And then this actual conversation happens between me and nice teller via the little space-age tubes:

Me: “Um, how do I use this?” (Remember, I don’t get out much.)

Teller: “Put your stuff in it and push the button.”

Me: “Okay…” (Not okay. Not. okay.)

Teller: “You’ll need to add it up on the deposit slip.”

Me: “What if I can’t do math today?”

Actual amount of time spent looking for a bank only 20 minutes from home: 1.5 hours.

Then I drove the 20 minutes home. Watched six episodes of The Nanny. And ate peanut butter out of the jar with a spoon.

[You’d think I wouldn’t try again, but apparently I’m young and stupid and part 3 also happened.]


Book of the Week: Wolves Of Willoughby Chase

Sometimes we read to improve ourselves. Sometimes, to learn from others’ mistakes. Maybe we read to pretend we’re smart and know things. And then sometimes, we read for the sole purpose of playing make-believe.

Wolves of Willoughby Chase is one of the latter.  If you have ever wanted to be a rich 12-year-old girl wandering through secret passageways, wearing pelisses (whatever they are, it sounds like luxury), and going on adventures with the goose-boy—then this book is for you. For the rest of you, I deeply apologize. You may want to keep your smelling salts nearby in case you get queasy.

The Wolves of Willoughby Chase is a fun book! Here’s the plot: Bonnie is the aforementioned girl with oodles of money and few cares in the world. Cousin Sylvia comes to live with Bonnie just as Bonnie’s parents are leaving on a long voyage. The cousins’ adventures begin, however, when an evil governess takesover the estate in absence of parents. The girls are sent to a boarding school in conditions worthy of a Dickens novel, and all is surely in despair—what will they do??

Seriously, I don’t want to ruin it for you. I liked the solution. (It involves Simon the goose-boy.)

I get shivers just looking at it. I'd take wolves over this bad boy any day.

Wolves of Willoughby Chase is part fairy-tale, part social novel, and a little scaryness thrown in. The wolves from the title would have frightened me badly as a kid (heck, we watched “Pinocchio” when I was three and I dreamed about giant man-eating whales for years—so maybe I’m a bad judge).  For the overall feel, think Series of Unfortunate Events, minus the doom and despair.  But that’d be a whole different book series, wouldn’t it?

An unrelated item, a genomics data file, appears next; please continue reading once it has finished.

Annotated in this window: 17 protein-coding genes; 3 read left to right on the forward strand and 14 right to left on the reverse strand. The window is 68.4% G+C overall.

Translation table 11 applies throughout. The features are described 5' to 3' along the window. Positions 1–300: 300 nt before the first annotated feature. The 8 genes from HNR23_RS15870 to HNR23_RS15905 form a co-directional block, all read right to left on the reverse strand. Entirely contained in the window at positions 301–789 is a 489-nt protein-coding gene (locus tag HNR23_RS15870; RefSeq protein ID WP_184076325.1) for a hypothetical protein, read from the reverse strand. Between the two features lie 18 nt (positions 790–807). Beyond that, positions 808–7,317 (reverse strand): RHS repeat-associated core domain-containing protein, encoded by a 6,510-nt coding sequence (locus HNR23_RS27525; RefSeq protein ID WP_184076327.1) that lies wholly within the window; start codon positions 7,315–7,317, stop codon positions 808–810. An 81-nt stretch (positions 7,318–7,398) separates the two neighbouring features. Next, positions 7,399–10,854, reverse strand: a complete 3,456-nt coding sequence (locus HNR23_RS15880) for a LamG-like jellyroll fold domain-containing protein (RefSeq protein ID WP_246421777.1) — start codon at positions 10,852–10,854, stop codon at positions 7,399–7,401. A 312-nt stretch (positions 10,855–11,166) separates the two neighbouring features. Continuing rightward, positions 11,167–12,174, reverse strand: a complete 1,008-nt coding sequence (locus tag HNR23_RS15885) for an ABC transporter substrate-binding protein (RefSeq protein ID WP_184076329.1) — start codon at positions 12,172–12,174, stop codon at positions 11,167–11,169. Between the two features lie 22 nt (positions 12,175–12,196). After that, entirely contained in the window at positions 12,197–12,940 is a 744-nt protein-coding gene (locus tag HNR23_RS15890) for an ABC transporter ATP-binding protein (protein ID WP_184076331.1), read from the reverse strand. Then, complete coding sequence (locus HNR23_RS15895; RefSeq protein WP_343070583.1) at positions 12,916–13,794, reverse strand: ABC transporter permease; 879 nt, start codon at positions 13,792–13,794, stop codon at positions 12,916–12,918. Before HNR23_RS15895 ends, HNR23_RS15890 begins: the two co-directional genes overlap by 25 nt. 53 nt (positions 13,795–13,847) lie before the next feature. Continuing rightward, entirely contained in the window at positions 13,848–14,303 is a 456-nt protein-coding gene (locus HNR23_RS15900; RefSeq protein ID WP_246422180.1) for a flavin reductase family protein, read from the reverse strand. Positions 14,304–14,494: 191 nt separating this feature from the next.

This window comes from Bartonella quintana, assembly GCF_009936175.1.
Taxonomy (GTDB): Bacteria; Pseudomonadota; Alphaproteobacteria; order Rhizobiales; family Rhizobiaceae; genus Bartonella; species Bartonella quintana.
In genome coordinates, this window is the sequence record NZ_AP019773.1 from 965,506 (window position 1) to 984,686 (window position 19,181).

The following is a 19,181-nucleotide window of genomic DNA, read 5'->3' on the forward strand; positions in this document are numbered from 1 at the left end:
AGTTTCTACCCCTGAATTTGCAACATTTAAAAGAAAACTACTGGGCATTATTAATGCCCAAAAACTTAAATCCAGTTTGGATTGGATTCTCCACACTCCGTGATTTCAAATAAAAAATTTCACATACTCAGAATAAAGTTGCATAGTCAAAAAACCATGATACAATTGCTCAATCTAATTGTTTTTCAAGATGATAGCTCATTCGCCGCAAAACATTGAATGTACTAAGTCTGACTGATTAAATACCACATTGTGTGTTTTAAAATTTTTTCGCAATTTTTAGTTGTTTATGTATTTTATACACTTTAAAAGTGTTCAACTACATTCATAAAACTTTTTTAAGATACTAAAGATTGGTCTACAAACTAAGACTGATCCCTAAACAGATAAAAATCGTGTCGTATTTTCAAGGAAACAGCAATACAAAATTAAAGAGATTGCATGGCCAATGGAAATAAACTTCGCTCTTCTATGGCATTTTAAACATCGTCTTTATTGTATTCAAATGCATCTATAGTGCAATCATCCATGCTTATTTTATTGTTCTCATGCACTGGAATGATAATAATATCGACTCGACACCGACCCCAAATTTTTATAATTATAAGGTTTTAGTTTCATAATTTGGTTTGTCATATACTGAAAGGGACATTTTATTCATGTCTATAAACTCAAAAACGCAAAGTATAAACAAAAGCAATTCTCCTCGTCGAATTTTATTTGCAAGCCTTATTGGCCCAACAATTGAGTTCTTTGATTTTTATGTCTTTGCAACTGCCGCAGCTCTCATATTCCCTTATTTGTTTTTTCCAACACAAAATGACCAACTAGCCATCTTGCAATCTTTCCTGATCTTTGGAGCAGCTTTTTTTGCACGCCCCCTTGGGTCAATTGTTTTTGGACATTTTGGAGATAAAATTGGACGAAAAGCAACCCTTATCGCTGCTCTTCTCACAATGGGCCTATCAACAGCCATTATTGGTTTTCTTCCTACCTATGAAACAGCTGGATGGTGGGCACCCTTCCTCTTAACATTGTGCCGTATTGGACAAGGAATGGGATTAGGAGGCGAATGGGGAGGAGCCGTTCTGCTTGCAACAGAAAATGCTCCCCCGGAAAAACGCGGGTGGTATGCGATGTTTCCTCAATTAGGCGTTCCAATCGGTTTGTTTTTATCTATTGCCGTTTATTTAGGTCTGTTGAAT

Willoughby Chase‘s only major life lesson is that one should always check the evil governess’ references before leaving on vacation. But author Joan Aiken wrote about things she liked, which can be a good deal better than pleasing an audience. And in this case, she did both.

If you liked this book, you might also like:

other books by Joan Aiken
The Little White Horse by Elizabeth Goudge
The Secret Garden by Frances Hodgson Burnett
The Little House series by Laura Ingalls Wilder
and, if you’re willing to wade through long sentences (which you obviously are if you read this blog…) any books by Charles Dickens

(Speaking of Charles Dickens, Oprah has recently discovered him. Good to know his existence has been validated.)

What do you guys think? Aiken’s plot seems rather unoriginal to me—but maybe that’s overrated. Do authors need to be original–or should they just write about whatever they like?


[click on photos for photo credits.]

The Princess Bride (Wait, is this a kissing book?)

"S. Morgenstern's Classic Tale of True Love and High Adventure"

Today we’re continuing with a review of a book better known by its movie counterpart–but it’s a book first and forever.  If you’ve seen the movie, “The Princess Bride” you’ll still want to read this book.  For those of you who haven’t seen it or read it (do these people even exist?), here’s a little teaser: